Ray Chatton daily art


The problem of unsigned art was finally corrected on the daily when Ray Chatton took over as the artist on October 15 1951. He brought to the daily a heightened sense of style, drawing glamorous high-fashion beauties instead of the cheesecake of previous hands. Unfortunately, his tenure ended on October 29 1955, and the daily once again reverted to its unsigned status.

When Chatton leaves the style on the daily changes, and the art style on the Sunday seems to follow suit. This new style proved so interesting to Ger Appeldoorn that he wrote several posts about it on The Fabulous Fifties, and has made a tentative ID to a cartoonist by the name of Richard Doxsee. Since Alberto Becattini seems to go along with Ger's ID, I'd say that between those two titans of art-spotting we have a pretty good chance at a dead ringer.

In 1957 another change came to Let's Explore Your Mind when Albert Edward Wiggam passed away. Although the feature was no longer as popular as it had been in the 1930s and 40s, Dille was still doing well enough with it that he signed up a new author -- or as it turned out, authors -- to take over. On May 20 1957, the husband and wife team of Sylvanus and Evelyn Duvall took over. This was a serious academic  power-couple; Sylvanus was a professor of religion and sociology at George Williams College, while Evelyn had a PhD in human development and was the author or co-author of some twenty books. Although with such credentials one might have expected the feature to take a very serious turn, the Duvalls smartly stuck with the formula that had worked so well since 1932. Not only did the formula remain the same, but they went on recycling the same popular and provocative questions that Wiggam had already answered dozens of times over already.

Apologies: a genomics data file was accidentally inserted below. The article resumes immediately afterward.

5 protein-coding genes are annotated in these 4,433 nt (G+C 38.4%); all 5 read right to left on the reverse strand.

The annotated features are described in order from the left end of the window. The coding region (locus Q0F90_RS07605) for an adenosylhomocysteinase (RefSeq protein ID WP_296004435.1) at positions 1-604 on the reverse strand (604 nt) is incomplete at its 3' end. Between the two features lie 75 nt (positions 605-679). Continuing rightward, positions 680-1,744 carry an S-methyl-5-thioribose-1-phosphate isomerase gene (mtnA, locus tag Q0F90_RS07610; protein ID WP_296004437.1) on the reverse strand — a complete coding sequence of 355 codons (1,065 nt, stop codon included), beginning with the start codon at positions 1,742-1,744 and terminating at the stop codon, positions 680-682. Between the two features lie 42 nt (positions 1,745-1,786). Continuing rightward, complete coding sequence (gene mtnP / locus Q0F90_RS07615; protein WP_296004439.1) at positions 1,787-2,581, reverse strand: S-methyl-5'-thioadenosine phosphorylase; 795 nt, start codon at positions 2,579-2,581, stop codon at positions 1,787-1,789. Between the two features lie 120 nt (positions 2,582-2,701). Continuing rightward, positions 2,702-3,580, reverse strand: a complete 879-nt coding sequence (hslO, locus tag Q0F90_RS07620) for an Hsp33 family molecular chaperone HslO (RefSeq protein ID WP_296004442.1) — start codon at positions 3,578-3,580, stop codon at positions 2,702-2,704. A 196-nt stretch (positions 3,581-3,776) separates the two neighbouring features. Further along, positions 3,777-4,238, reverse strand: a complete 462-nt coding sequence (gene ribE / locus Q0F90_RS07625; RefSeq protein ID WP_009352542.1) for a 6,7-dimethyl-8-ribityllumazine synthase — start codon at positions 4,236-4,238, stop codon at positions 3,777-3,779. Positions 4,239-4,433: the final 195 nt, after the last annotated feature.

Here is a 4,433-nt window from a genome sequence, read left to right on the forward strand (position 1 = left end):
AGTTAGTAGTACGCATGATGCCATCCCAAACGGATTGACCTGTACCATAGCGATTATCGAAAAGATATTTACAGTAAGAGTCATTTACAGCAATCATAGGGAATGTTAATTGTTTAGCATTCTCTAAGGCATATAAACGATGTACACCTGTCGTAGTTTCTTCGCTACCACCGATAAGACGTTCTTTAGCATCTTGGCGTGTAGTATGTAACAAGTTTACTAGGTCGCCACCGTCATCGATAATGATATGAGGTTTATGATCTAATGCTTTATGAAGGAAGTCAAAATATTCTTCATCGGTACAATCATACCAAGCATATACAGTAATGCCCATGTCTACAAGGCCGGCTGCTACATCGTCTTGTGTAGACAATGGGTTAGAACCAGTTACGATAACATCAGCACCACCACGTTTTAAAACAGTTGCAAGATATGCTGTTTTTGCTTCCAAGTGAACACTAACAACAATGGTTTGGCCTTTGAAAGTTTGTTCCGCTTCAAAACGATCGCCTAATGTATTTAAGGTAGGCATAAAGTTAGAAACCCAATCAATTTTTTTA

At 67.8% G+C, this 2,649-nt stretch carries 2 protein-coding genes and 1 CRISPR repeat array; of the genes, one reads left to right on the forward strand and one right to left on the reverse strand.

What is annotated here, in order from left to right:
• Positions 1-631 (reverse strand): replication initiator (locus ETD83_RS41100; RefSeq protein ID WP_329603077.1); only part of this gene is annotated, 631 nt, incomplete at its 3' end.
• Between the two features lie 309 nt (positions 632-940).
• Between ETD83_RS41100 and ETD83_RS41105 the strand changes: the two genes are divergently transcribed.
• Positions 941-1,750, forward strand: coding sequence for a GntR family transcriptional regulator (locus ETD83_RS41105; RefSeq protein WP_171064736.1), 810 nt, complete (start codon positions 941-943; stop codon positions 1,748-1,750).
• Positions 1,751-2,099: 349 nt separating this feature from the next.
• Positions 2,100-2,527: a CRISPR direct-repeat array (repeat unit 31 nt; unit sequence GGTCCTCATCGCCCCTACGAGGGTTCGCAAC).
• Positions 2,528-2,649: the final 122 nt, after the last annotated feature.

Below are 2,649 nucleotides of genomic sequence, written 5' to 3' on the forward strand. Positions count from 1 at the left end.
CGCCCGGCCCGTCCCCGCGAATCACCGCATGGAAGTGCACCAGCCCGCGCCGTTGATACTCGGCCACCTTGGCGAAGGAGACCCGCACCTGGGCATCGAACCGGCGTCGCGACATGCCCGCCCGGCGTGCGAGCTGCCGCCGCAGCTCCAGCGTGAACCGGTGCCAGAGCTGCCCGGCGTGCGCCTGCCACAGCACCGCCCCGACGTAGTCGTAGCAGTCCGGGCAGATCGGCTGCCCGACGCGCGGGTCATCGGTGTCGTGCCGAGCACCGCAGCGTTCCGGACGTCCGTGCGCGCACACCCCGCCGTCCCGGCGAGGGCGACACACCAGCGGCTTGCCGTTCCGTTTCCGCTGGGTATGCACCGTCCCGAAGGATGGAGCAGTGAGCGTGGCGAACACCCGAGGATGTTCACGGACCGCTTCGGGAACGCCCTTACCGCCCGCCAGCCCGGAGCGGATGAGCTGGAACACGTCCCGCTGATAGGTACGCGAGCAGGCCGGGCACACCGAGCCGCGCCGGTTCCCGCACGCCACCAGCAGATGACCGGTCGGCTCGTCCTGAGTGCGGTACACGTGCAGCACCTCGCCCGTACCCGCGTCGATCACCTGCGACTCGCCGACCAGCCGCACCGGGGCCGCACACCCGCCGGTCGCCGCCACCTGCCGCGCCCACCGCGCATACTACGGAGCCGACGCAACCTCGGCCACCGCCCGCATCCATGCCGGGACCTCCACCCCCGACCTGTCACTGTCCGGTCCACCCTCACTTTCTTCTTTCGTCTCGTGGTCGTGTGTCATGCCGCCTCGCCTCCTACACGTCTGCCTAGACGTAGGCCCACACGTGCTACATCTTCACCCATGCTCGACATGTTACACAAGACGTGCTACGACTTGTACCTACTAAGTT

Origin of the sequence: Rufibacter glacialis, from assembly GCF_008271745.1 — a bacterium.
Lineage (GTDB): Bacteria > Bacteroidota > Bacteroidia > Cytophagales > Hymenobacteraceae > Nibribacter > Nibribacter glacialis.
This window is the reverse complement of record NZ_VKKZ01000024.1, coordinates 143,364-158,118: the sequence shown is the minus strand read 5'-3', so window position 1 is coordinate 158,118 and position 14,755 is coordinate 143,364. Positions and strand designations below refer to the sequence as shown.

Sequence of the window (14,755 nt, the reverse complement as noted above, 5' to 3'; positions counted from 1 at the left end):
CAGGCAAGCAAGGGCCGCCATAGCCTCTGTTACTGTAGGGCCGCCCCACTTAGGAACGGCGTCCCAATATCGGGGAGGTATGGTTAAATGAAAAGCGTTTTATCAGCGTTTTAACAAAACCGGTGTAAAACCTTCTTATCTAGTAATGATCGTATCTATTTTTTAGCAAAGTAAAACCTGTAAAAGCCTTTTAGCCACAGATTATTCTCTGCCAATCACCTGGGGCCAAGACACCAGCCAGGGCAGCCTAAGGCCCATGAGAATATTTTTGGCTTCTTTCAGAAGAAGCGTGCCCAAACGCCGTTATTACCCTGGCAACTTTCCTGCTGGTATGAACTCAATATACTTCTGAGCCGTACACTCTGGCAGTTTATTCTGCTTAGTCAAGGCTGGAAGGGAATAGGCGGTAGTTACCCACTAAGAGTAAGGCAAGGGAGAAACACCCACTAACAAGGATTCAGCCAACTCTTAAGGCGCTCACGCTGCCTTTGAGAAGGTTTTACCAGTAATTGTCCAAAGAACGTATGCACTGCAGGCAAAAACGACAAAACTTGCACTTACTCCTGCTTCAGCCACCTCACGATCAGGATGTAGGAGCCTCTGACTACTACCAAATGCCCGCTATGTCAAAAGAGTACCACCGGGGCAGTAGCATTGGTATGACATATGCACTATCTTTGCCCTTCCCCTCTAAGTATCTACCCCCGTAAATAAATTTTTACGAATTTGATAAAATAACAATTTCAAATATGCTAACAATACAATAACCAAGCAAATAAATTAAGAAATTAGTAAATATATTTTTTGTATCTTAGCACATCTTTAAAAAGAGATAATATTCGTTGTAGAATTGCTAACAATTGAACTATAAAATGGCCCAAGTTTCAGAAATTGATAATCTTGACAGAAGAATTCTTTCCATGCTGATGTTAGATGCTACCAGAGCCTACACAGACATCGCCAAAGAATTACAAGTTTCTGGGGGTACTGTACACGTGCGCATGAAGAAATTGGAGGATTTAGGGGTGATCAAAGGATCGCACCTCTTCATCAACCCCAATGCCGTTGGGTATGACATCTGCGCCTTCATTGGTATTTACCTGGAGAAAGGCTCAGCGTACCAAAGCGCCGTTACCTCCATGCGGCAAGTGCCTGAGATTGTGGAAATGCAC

Unsigned Sunday from 1960 - art by Doxsee?

Alberto Becattini cites an unsigned stint on the feature by Len Dworkins circa 1962-63, but very soon after that the feature was finally once more signed, and this time it would stick. As of  April 1 1963 on the daily, and May 26 on the Sunday, both were now be done by the able brush of Bill Lignante, journeyman cartoonist who had never been given the opportunity to sign his work on a newspaper feature before. Unfortunately by the time Lignante took over, the daily feature was bowing to the pressures to save newspaper space, and the art was now just a small vignette. This effectively killed one of the big draws for the feature, and the client list thereby suffered greatly.

Bill Lignante art on Let's Explore Your Mind

The Sunday version, which seemed to me a more likely candidate to survive, succumbed to a lack of clients sometime in 1969, and the daily, now just a shadow of its former attractive self, turned out the lights on January 23 1971.

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I remember seeing the last mini-version in the San Jose Mercury when I was a kid; this would have been mid-sixties at the latest. Don't remember it touching on sex; I'm sure it would have left a stronger impression if it had.
 
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Monday, January 02, 2017

 

Obscurity of the Day: Let's Explore Your Mind (Part 1)

It may seem unfair to label Let's Explore Your Mind as an obscurity. After all, it ran for almost 40 years. However, I think it qualifies because in terms of comics history it has been all but ignored. And that's not without good reason.

Let's Explore Your Mind does not really qualify as a comic strip or cartoon panel by our usual standards. I generally draw the line when a panel cartoon comes with the hefty baggage of a long typeset column of prose, as this one does. The daily version of the feature should really be disqualified entirely. The Sunday version, on the other hand, is much more graphic-heavy, and may barely squeak by. However, the real reason I think that it belongs in the pantheon is purely based on the delightful quality of the cartooning. I think the only reason this feature ran for four decades is because people loved the cartoon portion, not because of the column. As proof, I offer this: Let's Explore Your Mind could be run without the graphic, which was purely eye-candy. Yet will you ever find a newspaper running the feature sans cartoon, as was sometimes done with other similar features? Heck no. Okay, I rest my flimsy case.